By Sharon Smullen, Eagle Correspondent
In 2017, following an election that divided the country, San Francisco Gay Men’s Chorus and Oakland Interfaith Gospel Choir traveled through Southern states embroiled in anti-LGBTQ legislation. They discovered more than they imagined.
David Charles Rodrigues’ award-winning documentary about the tour, “Gay Chorus Deep South,” will screen Thursday in the Tanglewood Learning Institute Cinematics series in Studio E, a wood- and glass-walled auditorium with a suspended screen in the Stockbridge campus’s Linde Center.
“It’s one of the most powerful documentaries about music I’ve ever seen,” said Sue Elliott, TLI’s inaugural director. “It shows several of the choristers reckoning with their personal histories with the world at large. It’s inspirational and quite an emotional journey.”
For a post-screening Q&A, “we’re bringing Berkshire Choral International executive director Steven Smith, who took a Boston ensemble on a similar tour,” she said.
A Berkshire International Film Festival collaboration, Cinematics presents music-inspired narrative and documentary features monthly year-round and weekly during the summer.
Since its debut last June, the series has proven popular with local and visiting audiences. “We had a very busy summer, and kicked off with weekly Sunday night films,” Elliott said. “People love it and we get wonderful feedback. [Some] were there every single Sunday.
“It connected filmgoers more broadly and deeply to the repertoire being performed at Tanglewood, and gave us a chance to welcome new people who came because they were film buffs. It was a really gratifying series to produce.”
Several titles first screened at BIFF. “‘Gay Chorus Deep South’ was so popular, we’re bringing it back for an encore screening,” said BIFF artistic director and founder Kelley Vickery by phone from Sundance Film Festival where she was scoping out films for BIFF’s upcoming 15th anniversary.
“It won the 2019 audience award at BIFF and awards all over the country,” Vickery said. “It’s about choral music, but really it’s a film about humanity. It’s the most uplifting, beautiful film, and brings you to tears a couple of times.”
Vickery has watched local interest in film grow over the years.
“It makes me very happy that independent film is celebrated in the Berkshires the way music, dance, theater and art is,” she said. “It’s very rewarding.”
BIFF presents 80 films over its late May festival weekend, and year-round programming has quadrupled with screenings at several venues.
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“When Sue approached me about collaborating on bringing films to TLI, it was a no-brainer,” Vickery said. “We’re adding TLI as a BIFF-screening venue this year, and we’re very excited about that.”
Audiences can expect an eclectic lineup. “I love music of all kinds, from classical to jazz to pop to country, and I can’t get enough of Tanglewood,” Vickery said. She is on the lawn every summer Sunday, and raised her children going to BSO open rehearsals.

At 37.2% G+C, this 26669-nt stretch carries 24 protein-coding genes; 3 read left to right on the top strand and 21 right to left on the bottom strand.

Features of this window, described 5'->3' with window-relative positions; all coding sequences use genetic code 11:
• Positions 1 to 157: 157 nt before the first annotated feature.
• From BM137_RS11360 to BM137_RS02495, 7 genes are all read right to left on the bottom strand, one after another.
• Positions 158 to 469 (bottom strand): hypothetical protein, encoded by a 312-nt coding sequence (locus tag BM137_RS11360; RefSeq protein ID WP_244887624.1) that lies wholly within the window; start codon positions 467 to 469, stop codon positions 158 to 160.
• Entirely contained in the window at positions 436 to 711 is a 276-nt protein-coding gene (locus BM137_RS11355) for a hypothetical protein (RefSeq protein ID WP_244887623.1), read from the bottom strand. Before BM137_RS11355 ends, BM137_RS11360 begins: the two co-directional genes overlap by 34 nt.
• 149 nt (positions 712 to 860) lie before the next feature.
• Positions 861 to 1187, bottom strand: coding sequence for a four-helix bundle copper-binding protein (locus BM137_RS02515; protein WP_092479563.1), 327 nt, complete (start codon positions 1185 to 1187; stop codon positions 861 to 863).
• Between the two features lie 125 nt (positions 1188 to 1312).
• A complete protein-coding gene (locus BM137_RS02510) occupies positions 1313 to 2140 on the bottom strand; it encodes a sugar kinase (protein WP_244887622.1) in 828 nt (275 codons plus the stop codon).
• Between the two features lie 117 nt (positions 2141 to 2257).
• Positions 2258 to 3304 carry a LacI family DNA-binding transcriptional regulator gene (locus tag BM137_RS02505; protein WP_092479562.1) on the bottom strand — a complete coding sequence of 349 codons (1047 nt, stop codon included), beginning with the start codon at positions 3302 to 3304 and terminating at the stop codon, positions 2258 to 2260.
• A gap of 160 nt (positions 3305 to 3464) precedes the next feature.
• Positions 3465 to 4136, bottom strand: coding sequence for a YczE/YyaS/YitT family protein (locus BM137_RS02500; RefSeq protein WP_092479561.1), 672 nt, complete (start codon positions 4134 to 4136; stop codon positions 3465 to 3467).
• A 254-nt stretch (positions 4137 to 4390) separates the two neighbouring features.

To program Cinematics, Vickery prepares a list of possible titles, augmented with suggestions from Elliott’s extensive music documentary library.
“Often, we’ll look for specific topics together, it’s very collaborative,” said Elliott, who is drawn to films that “make me think and make me feel.” With an opera background, “a good narrative is pretty important,” she said.
Selections include documentaries about musicians and composers, and features with exceptional soundtracks. A recent film about Jewish songwriters who composed Christmas songs “was one of our best ever,” Elliott said.
Variety is important, she noted, offering “different perspectives in hopes we’ll connect with more and more people.” Plans include an anniversary series inspired by the Berkshires’ legendary Music Inn.
Other TLI programming includes workshops, talks, immersive weekends and performances. Except for BSO concerts, every event is a collaboration with local organizations.
Cinematics furthers TLI’s mission as a multi-disciplinary initiative, helping to “find ways to broaden and deepen our participants’ understanding of music,” Elliott said.
The series continues March 5 with recently released Aretha Franklin 1972 concert film “Amazing Grace;” followed April 2 with “That Part Feeling” on acclaimed composer Arvo Part, and “Echo in the Canyon” on May 7, celebrating 1960s popular music of L.A.’s Laurel Canyon, from the Byrds to the Beach Boys.
Family programming includes “Dutch Animation Celebration” on Feb. 15 and “Viva Kid Flicks,” Spanish language short films Feb. 22, both at 10 a.m. with $6 youth tickets and special activities.
Cinematics tickets are $12. Starting Feb. 9, the Main Gate box office will open for in-person ticket purchases; see hours online. Refreshments are sold in the lobby one hour beforehand.
“We’ve seen really great audiences as we’ve developed a loyal following,” Elliott said. “With almost 200 people in terms of capacity, it’s a lovely venue to see films in.
“It’s a continuation of something the BSO has been doing for decades, bringing film into the concert hall under the leadership of our wonderful John Williams,” she said. “It just seemed a natural extension of that work.”
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